Tricky Words in this week's OVI
Rules, regulations, laws. I'd say these things are imposed upon us from different levels of authority, in a similar way as "pravidlá", "vyhlášky" and "zákony". Rules are typical for games and sports, and we keep the rules because we understand they are part of the game. Parents and organizations can impose their own rules too, aiming to standardize the behavior of their children or employees. Regulations and laws are more formal and are imposed from higher levels.
Traffic regulations come from the Department (Ministry) of Transport, and laws are passed (schválené) by Parliament or Congress. (Even more formal words are "acts" and "statutes".) There is also a range of words for translating "dodržiavať". "Keep" the rules, "observe" or "maintain" the regulations, "respect" or "abide by" the laws - this shows the range of formality, but these combinations are not fixed.
This week's question is about the word "morning". Everyone thinks (because their teachers told them) that it means "ráno". Well, English people might have agreed with you about 500 years ago, because at that time the words "morn" and "morning" were used to mean dawn (úsvit) and sunrise. Nowadays, though, people use the word all the way up to noon or midday, so there's no problem at all in saying "Good morning" at 10 a.m. or even 11.30 a.m. (ante meridiem, or before midday). Watch out for Slovak dubbing of films such as Poirot in which the characters still say "Dobré ráno" to each other even when they meet clearly after 8 am. If you connect "ráno" and "ranná hodina", however, you'll see that "ráno" means "early morning", so don't translate "Dobré ráno" - think about "Dobré dopoludnie" instead.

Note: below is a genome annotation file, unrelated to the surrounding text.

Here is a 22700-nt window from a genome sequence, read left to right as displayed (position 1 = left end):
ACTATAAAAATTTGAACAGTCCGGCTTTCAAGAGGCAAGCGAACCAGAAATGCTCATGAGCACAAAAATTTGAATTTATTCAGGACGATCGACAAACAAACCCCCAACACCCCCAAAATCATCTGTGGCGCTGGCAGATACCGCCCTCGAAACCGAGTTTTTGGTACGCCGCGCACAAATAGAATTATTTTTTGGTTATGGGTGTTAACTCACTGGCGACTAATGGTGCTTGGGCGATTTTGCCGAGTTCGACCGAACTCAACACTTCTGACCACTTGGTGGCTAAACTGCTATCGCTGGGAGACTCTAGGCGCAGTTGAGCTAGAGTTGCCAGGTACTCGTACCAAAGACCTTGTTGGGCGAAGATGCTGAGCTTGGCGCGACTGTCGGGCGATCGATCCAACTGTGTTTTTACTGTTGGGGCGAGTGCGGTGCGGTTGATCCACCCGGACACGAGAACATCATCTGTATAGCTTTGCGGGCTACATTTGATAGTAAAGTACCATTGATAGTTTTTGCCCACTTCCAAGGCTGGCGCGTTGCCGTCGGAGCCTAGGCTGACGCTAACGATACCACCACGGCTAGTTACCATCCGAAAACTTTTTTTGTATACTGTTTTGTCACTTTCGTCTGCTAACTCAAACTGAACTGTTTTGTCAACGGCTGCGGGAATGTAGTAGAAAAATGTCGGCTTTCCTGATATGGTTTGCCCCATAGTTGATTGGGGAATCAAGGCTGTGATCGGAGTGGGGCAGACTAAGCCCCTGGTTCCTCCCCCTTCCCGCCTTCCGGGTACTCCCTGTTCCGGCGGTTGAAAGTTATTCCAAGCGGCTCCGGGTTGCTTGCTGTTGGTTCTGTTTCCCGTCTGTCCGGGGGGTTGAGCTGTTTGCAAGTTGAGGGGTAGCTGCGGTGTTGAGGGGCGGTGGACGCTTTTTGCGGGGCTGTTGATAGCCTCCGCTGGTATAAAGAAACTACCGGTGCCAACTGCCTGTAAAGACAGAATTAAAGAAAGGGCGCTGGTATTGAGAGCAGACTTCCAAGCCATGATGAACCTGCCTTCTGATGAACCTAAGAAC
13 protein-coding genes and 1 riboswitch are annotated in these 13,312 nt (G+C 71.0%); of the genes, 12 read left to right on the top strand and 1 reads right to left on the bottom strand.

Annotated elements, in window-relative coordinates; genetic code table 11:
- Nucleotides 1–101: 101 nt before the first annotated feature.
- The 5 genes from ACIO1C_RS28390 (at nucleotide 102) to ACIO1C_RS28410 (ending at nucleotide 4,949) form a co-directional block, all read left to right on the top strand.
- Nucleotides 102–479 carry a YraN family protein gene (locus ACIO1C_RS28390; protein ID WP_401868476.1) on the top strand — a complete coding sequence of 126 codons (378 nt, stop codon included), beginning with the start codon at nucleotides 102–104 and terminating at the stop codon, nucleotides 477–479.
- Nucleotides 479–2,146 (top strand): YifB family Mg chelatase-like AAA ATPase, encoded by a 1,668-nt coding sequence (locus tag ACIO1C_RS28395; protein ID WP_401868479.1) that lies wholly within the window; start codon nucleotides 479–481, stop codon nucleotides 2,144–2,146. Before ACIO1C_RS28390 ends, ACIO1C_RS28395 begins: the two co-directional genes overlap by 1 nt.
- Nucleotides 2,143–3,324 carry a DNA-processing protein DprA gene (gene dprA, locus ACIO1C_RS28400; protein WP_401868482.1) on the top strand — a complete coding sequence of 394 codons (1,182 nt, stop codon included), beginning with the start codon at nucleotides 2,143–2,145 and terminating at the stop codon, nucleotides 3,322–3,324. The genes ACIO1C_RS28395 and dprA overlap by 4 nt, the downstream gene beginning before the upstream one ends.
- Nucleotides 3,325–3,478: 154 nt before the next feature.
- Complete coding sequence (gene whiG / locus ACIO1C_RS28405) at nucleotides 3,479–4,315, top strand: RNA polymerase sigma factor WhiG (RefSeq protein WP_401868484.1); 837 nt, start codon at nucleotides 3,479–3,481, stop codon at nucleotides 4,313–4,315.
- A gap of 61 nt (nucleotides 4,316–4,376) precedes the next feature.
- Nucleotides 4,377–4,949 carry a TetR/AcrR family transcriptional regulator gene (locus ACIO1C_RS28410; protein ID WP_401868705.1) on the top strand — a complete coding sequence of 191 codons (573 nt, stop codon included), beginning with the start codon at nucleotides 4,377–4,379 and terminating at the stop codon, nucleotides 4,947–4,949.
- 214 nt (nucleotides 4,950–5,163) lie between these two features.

I look forward to getting your questions any time you think of them - keep sending them to !
Prinášame vám výsledky a fotografie z Letných športových hier 2023.